NEW YORK (TheStreet) -- The eurozone speaks softly to Russian President Vladimir Putin, but it carries a big stick in the form of the euro.
Europe now plans to deploy that stick by printing more euros.
European Central Bank President Mario Draghi is warning that the ECB will soon try to head off deflation with "further stimulus," more monetary easing aimed at cutting the euro's value relative to the dollar.
As a result, the euros that Putin is getting for his oil and gas will soon be worth less, and European governments will have more to spend on propping up the Ukraine. Or even buying renewable energy assets that will make that oil and gas worth even less.
But that's not why the bank is acting.
Europe faces the same problem America does and is coming to the same conclusions Ben Bernanke found to deal with it.
A little inflation is a good thing. There's something below a zero interest rate.
Technology causes deflation naturally. Products get cheaper and more capable all the time. That means a dollar or a euro goes further.
Deflation is good at Best Buy (BBY), but it's bad for an economy. As prices go down, commodity prices and wages fall faster. When prices rise slightly, on the other hand, people may get raises and there's more monetary oil in the financial engine. Thus, price stability today requires near-constant intervention in the market, pumping in new currency to make up for technology's deflationary effect.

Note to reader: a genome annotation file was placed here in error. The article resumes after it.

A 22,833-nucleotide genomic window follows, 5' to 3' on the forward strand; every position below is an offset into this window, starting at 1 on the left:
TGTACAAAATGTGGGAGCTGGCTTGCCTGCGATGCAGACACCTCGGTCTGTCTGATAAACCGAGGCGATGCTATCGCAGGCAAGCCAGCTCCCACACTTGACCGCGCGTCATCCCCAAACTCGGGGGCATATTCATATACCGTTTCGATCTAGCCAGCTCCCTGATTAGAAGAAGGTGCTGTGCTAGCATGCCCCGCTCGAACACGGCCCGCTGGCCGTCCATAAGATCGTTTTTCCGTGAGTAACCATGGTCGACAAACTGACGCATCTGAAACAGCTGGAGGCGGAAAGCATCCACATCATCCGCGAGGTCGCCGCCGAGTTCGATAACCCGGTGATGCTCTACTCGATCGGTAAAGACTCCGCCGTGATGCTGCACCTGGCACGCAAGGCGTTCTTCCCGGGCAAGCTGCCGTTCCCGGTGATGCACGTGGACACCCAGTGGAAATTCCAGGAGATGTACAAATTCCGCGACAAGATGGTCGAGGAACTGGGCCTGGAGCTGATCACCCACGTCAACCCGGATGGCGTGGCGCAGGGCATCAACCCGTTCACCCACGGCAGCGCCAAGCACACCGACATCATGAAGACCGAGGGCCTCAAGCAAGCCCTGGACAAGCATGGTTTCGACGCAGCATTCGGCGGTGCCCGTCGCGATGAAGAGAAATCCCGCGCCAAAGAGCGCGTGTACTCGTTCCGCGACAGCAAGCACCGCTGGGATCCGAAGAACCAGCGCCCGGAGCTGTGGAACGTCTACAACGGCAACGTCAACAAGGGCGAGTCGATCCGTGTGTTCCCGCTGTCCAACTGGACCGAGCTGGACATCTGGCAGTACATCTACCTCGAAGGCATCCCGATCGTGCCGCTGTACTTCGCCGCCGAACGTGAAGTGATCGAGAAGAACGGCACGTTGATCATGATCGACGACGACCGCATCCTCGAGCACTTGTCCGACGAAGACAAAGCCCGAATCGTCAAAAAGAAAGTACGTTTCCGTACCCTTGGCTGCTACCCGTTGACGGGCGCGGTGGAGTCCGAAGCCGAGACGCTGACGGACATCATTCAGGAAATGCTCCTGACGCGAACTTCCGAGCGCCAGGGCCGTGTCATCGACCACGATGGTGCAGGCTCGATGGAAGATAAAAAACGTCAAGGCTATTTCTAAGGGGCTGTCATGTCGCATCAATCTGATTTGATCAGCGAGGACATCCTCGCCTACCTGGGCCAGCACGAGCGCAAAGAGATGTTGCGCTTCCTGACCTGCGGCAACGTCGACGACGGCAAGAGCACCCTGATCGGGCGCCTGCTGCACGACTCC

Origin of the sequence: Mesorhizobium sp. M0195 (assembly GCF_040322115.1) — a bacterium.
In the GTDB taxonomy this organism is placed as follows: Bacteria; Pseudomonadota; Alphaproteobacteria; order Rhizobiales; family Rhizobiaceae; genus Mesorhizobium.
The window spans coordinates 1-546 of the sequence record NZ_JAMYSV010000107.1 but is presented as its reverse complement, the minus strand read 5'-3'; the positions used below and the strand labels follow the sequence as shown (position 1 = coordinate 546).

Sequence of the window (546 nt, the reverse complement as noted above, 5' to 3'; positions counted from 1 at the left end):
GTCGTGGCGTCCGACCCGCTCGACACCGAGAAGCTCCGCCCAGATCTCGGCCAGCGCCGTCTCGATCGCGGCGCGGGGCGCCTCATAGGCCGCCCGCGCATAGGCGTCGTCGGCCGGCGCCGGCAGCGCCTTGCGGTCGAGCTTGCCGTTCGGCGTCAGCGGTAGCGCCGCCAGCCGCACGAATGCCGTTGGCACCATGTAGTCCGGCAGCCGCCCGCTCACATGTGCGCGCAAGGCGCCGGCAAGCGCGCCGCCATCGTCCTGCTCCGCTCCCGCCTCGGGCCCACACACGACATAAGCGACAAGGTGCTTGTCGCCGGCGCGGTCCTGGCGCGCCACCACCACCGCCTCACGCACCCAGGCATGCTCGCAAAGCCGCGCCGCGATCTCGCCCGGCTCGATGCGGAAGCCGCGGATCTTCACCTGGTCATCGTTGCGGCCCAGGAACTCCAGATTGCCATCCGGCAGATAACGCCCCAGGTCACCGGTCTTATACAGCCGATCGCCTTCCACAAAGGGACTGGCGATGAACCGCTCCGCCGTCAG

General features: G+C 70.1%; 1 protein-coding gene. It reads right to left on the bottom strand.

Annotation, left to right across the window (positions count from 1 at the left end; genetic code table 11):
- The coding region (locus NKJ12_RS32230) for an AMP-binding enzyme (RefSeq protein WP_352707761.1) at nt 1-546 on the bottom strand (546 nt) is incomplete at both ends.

Draghi hasn't yet declared exactly how he will get out of the deflationary box. He may set interest rates at less than zero. He may have the bank buy private assets. He may just be hoping Europeans go on a spending spree, bidding up prices on their own.
However he decides to do it, this is good news for U.S. investors. A falling euro puts less pressure on the dollar. More euros should mean more money going into investments of all kinds.
But you won't read this in any mainstream media story about the ECB action. Rather than writing that more money is coming, they write that the bank is considering "dramatic steps to guard against dangerously low inflation." They write headlines like "ECB to get drastic."
As though more money is a bad thing, when it's being printed to keep prices from falling and to raise economic growth.
The question is, where will this money go? The answer is, unfortunately, not where it needs to go.
Where it needs to go is in stimulating demand. It needs to get into the hands of people and companies who will want to spend it, invest it, to get it circulating. But, as I have noted before, bankers can't give money to people, only other bankers.
What Europeans most need is the same thing Americans most need. A raise. An end to austerity. More money in the hands of people who need it, rather than in the hands of people who consider it a burden.
You have to ask when policymakers anywhere in the developed world will catch on to this obvious truth. Or are they waiting for the Ukraine to explode into a full-on war that requires the money all go to guns? Wouldn't it be better to fight that conflict now, with butter?
At the time of publication, the author held no positions in any of the stocks mentioned.
This article represents the opinion of a contributor and not necessarily that of TheStreet or its editorial staff.